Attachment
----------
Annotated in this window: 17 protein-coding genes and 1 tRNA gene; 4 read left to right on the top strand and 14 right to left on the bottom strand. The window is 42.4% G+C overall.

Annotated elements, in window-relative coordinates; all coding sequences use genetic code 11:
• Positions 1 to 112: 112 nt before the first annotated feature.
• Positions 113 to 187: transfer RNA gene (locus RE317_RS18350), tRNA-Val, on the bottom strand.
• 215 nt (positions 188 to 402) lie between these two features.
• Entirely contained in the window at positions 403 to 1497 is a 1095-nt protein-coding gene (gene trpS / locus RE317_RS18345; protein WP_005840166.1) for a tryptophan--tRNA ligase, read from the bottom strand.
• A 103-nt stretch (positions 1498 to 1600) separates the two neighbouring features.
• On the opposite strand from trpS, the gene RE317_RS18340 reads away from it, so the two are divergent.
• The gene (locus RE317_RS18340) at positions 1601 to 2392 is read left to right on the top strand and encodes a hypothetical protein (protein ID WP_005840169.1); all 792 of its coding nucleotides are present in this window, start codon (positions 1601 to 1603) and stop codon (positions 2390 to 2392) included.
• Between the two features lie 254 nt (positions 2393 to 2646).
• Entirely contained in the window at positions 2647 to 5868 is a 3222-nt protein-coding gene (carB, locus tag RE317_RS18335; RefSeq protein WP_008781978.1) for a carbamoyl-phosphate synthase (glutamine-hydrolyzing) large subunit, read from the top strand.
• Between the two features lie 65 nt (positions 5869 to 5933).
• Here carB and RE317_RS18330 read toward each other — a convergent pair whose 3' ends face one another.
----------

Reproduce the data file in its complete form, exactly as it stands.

Annotated in this window: 17 protein-coding genes and 1 tRNA gene; 4 read left to right on the top strand and 14 right to left on the bottom strand. The window is 42.4% G+C overall.

Annotated elements, in window-relative coordinates; all coding sequences use genetic code 11:
• Positions 1 to 112: 112 nt before the first annotated feature.
• Positions 113 to 187: transfer RNA gene (locus RE317_RS18350), tRNA-Val, on the bottom strand.
• 215 nt (positions 188 to 402) lie between these two features.
• Entirely contained in the window at positions 403 to 1497 is a 1095-nt protein-coding gene (gene trpS / locus RE317_RS18345; protein WP_005840166.1) for a tryptophan--tRNA ligase, read from the bottom strand.
• A 103-nt stretch (positions 1498 to 1600) separates the two neighbouring features.
• On the opposite strand from trpS, the gene RE317_RS18340 reads away from it, so the two are divergent.
• The gene (locus RE317_RS18340) at positions 1601 to 2392 is read left to right on the top strand and encodes a hypothetical protein (protein ID WP_005840169.1); all 792 of its coding nucleotides are present in this window, start codon (positions 1601 to 1603) and stop codon (positions 2390 to 2392) included.
• Between the two features lie 254 nt (positions 2393 to 2646).
• Entirely contained in the window at positions 2647 to 5868 is a 3222-nt protein-coding gene (carB, locus tag RE317_RS18335; RefSeq protein WP_008781978.1) for a carbamoyl-phosphate synthase (glutamine-hydrolyzing) large subunit, read from the top strand.
• Between the two features lie 65 nt (positions 5869 to 5933).
• Here carB and RE317_RS18330 read toward each other — a convergent pair whose 3' ends face one another.